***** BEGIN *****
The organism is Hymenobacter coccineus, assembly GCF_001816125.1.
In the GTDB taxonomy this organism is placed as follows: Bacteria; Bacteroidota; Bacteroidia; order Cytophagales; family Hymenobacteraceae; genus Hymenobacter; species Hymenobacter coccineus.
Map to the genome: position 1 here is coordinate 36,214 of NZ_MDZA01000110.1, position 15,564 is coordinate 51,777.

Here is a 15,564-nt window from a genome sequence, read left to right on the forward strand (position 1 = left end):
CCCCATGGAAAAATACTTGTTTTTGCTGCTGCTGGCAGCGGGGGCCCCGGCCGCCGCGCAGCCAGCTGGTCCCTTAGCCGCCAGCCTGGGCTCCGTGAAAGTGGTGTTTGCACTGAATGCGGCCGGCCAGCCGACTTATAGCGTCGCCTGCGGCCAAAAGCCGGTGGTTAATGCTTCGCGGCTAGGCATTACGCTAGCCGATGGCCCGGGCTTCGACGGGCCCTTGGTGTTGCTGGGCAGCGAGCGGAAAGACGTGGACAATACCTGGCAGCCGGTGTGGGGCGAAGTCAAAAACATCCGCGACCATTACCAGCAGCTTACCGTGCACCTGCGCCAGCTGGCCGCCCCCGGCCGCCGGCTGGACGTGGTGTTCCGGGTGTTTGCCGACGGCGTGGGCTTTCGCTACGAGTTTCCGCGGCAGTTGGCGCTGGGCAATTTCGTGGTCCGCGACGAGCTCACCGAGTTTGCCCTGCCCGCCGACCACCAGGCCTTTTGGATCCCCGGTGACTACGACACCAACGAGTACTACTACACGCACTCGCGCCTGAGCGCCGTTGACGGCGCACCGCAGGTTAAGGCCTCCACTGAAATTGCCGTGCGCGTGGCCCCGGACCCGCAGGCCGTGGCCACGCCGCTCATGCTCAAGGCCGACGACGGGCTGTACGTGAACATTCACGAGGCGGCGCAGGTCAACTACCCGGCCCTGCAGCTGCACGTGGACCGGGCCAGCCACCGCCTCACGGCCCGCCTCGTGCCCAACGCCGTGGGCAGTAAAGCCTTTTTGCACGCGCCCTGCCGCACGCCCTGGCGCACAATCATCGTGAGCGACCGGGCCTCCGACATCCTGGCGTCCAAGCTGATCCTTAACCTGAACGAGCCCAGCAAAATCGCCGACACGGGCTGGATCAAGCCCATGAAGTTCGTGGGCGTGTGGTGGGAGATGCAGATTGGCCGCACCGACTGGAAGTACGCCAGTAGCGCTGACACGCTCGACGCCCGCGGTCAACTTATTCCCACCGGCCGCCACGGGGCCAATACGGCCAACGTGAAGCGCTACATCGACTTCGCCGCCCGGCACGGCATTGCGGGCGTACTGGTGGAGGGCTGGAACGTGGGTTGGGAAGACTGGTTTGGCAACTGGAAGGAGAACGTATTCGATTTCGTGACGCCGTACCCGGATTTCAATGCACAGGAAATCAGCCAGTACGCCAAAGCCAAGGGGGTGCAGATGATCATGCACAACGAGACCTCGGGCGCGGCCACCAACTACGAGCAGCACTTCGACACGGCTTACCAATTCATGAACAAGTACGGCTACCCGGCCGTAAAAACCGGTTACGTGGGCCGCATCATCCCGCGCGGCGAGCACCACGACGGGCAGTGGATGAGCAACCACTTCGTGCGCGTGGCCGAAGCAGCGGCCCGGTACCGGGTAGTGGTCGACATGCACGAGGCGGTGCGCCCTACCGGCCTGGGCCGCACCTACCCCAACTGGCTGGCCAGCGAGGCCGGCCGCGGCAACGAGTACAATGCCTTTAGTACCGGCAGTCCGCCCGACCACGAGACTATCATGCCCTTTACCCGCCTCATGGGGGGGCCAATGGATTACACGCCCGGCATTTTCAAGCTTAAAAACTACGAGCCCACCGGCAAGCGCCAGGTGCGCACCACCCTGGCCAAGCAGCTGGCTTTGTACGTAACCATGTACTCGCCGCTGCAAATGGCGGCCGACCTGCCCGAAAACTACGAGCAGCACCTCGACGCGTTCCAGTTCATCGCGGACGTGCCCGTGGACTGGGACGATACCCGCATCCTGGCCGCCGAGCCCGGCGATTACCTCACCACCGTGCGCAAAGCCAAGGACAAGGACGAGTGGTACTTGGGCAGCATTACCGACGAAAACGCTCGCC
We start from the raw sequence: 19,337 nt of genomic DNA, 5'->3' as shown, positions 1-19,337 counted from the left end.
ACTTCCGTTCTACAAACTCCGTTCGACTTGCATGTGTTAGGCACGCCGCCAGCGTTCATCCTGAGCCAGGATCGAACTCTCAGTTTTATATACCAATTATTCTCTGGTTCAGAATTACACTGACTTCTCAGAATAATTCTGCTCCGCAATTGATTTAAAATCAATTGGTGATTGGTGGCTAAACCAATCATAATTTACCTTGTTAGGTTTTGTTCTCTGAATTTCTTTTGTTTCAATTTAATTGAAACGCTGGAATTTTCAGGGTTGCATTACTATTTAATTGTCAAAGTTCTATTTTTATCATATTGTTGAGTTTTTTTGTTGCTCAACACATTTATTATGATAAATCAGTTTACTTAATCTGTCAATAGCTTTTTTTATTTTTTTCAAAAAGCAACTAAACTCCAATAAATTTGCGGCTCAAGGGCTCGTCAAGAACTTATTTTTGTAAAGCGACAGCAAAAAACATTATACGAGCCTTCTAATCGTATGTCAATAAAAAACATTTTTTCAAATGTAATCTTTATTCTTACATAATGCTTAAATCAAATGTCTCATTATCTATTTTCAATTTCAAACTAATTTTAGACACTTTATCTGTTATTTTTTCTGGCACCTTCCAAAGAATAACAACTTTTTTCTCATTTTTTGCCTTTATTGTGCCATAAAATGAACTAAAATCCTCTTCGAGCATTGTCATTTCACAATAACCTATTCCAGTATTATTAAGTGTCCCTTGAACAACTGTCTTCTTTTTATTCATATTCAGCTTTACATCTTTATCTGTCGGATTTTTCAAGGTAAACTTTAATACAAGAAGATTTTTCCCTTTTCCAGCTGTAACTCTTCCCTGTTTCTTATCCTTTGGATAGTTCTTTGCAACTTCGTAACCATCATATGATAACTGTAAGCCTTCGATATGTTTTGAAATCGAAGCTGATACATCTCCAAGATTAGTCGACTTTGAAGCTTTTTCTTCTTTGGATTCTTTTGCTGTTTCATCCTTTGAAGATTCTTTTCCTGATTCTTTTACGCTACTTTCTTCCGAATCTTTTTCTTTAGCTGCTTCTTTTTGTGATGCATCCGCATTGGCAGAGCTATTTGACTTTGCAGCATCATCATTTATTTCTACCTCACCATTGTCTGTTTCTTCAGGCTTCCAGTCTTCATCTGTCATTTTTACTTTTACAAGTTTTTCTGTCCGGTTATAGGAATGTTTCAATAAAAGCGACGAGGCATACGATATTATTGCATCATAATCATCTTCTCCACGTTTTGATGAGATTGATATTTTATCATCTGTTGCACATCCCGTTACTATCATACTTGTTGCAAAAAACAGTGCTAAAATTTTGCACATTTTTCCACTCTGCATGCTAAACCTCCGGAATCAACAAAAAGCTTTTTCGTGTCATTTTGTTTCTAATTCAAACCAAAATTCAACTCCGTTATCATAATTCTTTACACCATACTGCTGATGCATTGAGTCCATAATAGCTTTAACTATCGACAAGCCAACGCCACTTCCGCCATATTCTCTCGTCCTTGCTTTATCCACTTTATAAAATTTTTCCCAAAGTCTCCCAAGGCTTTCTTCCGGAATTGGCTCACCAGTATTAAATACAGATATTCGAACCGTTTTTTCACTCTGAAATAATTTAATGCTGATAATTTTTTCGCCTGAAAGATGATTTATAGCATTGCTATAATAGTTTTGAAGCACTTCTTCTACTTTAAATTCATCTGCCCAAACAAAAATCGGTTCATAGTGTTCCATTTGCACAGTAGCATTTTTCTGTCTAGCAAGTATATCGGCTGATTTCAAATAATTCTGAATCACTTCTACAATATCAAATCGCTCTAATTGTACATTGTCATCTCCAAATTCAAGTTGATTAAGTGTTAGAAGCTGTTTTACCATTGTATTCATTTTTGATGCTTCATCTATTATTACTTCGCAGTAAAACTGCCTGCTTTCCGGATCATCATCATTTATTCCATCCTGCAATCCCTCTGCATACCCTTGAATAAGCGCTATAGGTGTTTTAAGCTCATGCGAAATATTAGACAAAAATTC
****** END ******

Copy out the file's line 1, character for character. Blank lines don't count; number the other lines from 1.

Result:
The organism is Hymenobacter coccineus, assembly GCF_001816125.1.